In March and April, depending on where you live on the East Coast, the first broods of monarch butterflies hatch from their chrysalis (a cocoon to you and I) and enjoy a short two- to six-week life span. They do what butterflies are best at: they flit around, eat flowers, look pretty, avoid elementary schoolers with nets, and dodge feisty birds. They will follow an irresistible pheromone-scent trail, find some butterfly love, mate, lay eggs on a select milkweed plant, then die. From these eggs, a second generation of monarchs emerges in May and June, and sows the seeds for the third generation to hatch in July and August. A fourth generation hatches in September and October from the eggs laid by the third.
It’s this monarch 4.0 version that is unique. Unlike their fathers, grandfathers, and great grandfathers, this quartile generation embarks on a different life path. Instead of dying in a month, the 4G East Coast monarchs gather in great swarms and light out for warmer climes and a winter in Mexico. After a 2,500-mile journey south and west, they gather in Oyamel fir trees and hibernate. In spring, they lay eggs for a new year-class that journeys in reverse following the bloom of milkweed steadily north and east to the Atlantic seaboard.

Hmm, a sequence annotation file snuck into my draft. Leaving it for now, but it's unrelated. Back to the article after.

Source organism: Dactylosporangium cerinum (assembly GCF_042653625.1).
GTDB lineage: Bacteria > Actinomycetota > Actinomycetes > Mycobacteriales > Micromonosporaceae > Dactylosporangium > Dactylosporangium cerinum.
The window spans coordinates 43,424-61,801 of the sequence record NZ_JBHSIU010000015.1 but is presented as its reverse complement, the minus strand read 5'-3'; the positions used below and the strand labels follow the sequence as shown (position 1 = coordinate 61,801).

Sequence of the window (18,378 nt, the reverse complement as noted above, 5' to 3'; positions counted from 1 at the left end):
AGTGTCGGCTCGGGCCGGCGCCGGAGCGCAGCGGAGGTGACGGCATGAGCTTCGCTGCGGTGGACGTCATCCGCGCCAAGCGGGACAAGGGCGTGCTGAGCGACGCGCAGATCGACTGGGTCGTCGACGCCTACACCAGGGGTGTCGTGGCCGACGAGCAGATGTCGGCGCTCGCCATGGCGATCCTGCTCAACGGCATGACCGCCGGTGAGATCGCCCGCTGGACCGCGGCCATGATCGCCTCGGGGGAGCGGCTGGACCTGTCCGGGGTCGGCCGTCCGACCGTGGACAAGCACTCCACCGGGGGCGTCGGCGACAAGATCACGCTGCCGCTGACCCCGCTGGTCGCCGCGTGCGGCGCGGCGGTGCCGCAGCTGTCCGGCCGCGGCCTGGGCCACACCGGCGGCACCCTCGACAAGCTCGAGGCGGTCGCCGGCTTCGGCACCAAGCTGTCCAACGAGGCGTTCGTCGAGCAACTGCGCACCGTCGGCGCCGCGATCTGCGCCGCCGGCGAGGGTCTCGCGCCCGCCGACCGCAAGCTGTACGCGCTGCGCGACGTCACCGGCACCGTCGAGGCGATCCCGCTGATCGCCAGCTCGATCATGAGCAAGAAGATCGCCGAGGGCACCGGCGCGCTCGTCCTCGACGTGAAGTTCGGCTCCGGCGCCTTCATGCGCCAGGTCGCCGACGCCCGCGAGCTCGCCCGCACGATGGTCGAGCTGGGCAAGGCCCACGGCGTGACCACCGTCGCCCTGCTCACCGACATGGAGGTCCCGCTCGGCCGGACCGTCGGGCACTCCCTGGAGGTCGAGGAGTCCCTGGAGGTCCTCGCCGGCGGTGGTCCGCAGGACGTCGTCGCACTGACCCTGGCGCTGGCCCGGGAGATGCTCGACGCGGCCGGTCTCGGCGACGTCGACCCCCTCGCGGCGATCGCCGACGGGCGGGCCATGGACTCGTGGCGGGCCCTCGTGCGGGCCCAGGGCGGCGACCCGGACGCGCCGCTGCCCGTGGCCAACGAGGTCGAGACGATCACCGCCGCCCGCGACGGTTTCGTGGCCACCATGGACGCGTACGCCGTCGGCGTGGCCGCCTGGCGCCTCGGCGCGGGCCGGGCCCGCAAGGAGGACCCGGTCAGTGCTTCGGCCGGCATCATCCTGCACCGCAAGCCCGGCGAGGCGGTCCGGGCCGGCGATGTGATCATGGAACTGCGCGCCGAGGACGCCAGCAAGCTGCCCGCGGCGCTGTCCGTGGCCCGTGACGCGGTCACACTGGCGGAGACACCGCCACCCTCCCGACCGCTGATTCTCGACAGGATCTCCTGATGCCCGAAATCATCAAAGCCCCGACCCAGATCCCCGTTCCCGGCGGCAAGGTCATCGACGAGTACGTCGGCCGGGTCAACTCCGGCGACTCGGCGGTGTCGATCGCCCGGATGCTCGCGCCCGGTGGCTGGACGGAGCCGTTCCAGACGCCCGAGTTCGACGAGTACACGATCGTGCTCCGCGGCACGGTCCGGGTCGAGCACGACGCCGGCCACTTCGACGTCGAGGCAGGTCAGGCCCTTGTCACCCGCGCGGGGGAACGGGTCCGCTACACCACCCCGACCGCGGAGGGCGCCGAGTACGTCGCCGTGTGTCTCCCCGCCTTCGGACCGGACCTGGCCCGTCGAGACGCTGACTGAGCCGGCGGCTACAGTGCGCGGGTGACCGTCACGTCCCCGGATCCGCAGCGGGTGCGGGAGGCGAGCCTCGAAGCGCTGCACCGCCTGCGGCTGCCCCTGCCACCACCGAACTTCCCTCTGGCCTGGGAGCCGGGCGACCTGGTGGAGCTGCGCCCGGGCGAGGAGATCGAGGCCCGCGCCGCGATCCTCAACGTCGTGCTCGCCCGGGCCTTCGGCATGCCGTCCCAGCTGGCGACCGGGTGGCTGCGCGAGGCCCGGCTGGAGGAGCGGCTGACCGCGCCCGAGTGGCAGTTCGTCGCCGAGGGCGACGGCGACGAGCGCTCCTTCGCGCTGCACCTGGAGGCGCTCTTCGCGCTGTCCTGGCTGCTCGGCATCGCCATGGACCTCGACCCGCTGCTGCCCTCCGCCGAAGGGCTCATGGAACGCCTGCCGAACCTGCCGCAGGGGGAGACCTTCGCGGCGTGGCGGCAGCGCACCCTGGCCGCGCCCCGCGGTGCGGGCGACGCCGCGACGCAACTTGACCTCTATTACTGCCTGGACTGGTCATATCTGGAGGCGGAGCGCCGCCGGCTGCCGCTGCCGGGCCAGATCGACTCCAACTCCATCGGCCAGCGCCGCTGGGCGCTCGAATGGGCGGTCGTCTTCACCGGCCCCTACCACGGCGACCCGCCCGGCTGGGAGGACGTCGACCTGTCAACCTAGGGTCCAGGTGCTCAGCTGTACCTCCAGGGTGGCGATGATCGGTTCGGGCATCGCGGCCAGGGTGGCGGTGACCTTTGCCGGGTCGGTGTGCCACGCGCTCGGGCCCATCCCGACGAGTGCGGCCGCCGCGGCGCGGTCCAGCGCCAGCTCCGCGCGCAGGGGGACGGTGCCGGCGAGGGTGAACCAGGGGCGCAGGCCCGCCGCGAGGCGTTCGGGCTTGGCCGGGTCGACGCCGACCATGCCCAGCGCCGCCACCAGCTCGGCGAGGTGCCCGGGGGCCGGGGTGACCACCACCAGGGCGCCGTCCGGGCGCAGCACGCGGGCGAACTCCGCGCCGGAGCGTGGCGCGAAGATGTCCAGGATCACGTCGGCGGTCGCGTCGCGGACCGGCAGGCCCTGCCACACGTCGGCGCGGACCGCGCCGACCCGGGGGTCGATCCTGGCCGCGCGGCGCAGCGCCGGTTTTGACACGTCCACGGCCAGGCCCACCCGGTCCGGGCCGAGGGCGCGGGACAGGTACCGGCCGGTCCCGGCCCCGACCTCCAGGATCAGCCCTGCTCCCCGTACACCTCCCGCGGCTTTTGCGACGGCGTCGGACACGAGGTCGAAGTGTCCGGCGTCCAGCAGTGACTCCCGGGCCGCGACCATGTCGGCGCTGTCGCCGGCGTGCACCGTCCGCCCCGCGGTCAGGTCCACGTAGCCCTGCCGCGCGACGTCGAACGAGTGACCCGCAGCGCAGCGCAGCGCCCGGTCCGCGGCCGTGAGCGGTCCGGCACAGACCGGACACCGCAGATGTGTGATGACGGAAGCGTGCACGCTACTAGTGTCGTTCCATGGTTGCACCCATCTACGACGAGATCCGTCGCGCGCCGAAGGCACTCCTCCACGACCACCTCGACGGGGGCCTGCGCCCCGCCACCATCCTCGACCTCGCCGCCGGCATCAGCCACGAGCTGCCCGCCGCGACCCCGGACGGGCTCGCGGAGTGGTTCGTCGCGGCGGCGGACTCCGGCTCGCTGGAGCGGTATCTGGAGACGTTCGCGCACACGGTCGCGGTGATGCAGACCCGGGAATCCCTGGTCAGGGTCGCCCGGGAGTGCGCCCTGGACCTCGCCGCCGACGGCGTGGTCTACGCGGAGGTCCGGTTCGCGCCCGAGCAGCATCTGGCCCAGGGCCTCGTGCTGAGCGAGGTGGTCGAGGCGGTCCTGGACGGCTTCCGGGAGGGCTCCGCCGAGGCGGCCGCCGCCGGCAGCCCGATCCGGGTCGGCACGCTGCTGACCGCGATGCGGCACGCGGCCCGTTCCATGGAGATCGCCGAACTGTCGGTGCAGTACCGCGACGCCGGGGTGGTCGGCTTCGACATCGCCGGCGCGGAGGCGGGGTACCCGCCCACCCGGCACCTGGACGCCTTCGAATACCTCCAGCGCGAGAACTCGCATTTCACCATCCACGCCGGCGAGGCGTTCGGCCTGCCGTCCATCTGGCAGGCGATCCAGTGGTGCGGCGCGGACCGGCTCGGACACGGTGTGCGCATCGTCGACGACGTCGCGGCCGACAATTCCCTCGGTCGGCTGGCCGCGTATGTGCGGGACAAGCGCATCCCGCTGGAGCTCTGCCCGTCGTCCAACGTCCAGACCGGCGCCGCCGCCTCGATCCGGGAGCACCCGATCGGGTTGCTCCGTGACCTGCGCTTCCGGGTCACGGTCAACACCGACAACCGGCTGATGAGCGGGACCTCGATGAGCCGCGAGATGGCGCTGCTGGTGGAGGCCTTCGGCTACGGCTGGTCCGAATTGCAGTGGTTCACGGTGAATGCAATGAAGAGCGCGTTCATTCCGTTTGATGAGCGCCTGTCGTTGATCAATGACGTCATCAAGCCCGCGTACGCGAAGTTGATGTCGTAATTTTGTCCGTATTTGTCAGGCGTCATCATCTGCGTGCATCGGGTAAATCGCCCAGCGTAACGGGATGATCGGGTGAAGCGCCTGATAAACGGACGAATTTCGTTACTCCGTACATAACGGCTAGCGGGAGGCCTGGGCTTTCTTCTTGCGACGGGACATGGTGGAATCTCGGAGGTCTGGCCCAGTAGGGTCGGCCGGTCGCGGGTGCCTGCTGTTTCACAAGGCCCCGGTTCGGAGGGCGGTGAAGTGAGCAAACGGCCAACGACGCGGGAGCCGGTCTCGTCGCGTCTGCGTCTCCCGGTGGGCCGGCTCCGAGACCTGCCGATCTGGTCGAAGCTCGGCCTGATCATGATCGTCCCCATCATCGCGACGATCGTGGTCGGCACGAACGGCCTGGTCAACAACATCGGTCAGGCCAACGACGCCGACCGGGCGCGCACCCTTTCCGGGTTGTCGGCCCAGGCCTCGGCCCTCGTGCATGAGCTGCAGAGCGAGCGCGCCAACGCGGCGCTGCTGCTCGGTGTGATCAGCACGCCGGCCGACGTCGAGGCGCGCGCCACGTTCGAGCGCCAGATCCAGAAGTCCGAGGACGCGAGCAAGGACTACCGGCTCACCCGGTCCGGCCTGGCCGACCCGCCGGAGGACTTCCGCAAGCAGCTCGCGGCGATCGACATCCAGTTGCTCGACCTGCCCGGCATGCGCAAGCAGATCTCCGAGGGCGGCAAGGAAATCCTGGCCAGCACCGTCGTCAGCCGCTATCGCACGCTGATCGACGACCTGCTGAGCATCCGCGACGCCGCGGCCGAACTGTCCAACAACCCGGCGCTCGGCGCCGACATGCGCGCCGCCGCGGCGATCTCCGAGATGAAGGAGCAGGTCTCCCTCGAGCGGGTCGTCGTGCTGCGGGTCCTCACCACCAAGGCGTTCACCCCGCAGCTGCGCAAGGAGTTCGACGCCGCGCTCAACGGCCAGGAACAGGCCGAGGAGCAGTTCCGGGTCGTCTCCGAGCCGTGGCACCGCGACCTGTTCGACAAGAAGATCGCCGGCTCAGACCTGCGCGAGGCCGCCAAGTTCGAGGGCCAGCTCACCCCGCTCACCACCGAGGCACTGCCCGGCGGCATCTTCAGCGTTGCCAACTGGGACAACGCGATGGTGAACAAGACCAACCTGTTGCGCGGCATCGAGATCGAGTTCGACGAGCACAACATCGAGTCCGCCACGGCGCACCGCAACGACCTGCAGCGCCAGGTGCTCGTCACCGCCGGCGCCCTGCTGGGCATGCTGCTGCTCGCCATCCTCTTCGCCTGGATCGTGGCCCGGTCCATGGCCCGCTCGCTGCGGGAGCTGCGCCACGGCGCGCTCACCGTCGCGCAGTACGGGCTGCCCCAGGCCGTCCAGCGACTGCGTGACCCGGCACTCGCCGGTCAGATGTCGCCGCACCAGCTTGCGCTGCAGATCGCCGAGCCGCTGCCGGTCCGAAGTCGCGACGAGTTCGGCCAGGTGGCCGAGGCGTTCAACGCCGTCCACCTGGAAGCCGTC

The annual fall flight of the monarchs invariably coincides with a push in the bay anchovy migration. In some circles, monarchs might be described as phenological indicators of the fall run. Weathered jetty jockies state it differently. They’ll squint into a setting sun, spy the hapless monarchs and offer up some granular wisdom wrapped around tidbits of BS to keep you on your toes, “Mmmpf. Butterflies. Gonna be good this weekend. Use a black fly.”
The monarchs southerly flight paths are somewhat dictated by the winds and temperatures. Generally, I’ll see them in mid-September. I’ll notice that perceptibly the sun is rising later and setting sooner than during my August bonito expeditions. I’ll have thrown a jacket in the backpack to ward off the morning chill. The skies will be high and dry with low humidity. I’ll think I can smell the schools of bait. And I can. It’s a waft of melon and flower incense distinguished from the salt air by its sweetness. At my nephew’s soccer game I’ll see one, then two monarchs drift high out over the trees and settle down toward the playing field. And I’ll know that these bugs are fluttering down along the coast, passing the rips at Monomoy, Great Point, Block Island, Point Judith, and on to the epicenter at Montauk. Later, they will fly by the jumbo false albacore of Cape Lookout. And I know that tomorrow I will be fishing for albies. I will look out from my Rhode Island rocks and spy a monarch or two flapping out over the mild surf in confirmation of the night prior’s encounter.
What little work I have, along with family obligations and stagnant social life, will take a back seat. Phone calls will go unreturned and text messages will be left hanging. For the monarchs are flying, and the best of the season has just begun.